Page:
Regarding Ebola: Mayor Jackson, City Officials Implore Media Not to Freak the Fuck Out


Assistant Public Safety Director Ed Eckart, flanked by Mayor Jackson, reviews some safety protocol. - SAM ALLARD / SCENE
  • Sam Allard / Scene
  • Assistant Public Safety Director Ed Eckart, flanked by Mayor Jackson, reviews some safety protocol.
At a press conference Wednesday afternoon, Mayor Frank Jackson, Director of Public Health Toinette Parilla, Assistant Public Safety Director Ed Eckart and Director of Port Control Ricky Smith stressed that though they learned a woman who was found to be infected with Ebola flew from Cleveland Hopkins International Airport on Monday, there are no known cases of Ebola in the city.

#FactsNotFear, was the presser's basic thrust and hashtaggable message. 

Still, they're taking every precaution. Smith said that the Frontier Airlines aircraft in which the woman flew has been decontaminated twice and will be in service to Denver this afternoon.  (A Hopkins spokeswoman later told WCPN's Nick Castele that the plane was set to go to Denver, but will now be flying to Atlanta at 4:05 p.m.).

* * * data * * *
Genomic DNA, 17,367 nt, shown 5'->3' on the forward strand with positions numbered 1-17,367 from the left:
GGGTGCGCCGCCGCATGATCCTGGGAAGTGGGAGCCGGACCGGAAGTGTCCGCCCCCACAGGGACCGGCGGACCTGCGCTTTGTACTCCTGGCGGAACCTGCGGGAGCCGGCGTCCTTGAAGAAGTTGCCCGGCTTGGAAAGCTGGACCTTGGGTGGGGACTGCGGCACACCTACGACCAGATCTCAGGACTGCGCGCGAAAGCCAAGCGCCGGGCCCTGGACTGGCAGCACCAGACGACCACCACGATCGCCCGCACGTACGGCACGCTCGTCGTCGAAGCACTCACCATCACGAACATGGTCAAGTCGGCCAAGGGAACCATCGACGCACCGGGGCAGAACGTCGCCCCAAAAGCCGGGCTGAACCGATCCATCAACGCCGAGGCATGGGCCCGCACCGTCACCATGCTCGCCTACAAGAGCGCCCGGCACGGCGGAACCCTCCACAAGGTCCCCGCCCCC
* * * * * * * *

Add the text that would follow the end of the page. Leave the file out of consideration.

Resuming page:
Smith said that key facilities on Concourse A — bathrooms, jetway — will be cleaned as a precaution, and that appropriate airport personnel will wear protective equipment generally used by the fire and rescue staff. Smith said that the city was alerted of the situation "at about 6:10" this morning.  

Mayor Jackson, when asked why it took until 2 p.m. to assemble a press conference, stressed that getting the facts organized was critical, and that they didn't want to cause undue anxiety with "rumors and speculation." He said he wanted to be as transparent as possible and reminded the gathered media that it was their job to inform the public.  

That said, most of the specific questions regarding passenger Amber Vinson were deferred to the CDC. Public Health Director Toinette Parilla did say that Vinson was visiting Akron from October 8-13 and was in town, in part, to plan her wedding. 

Parilla also reiterated that Ebola is transmitted via bodily fluids — blood, saliva, semen, etc. — not casual contact, but that the decontamination measures at the airport were strictly precautionary.

"Our job is really to educate the public," Parilla said, "and to ensure that we have the capability and capacity to detect, protect, and respond."  

Here's the CDC page on Ebola for some helpful reminders.   

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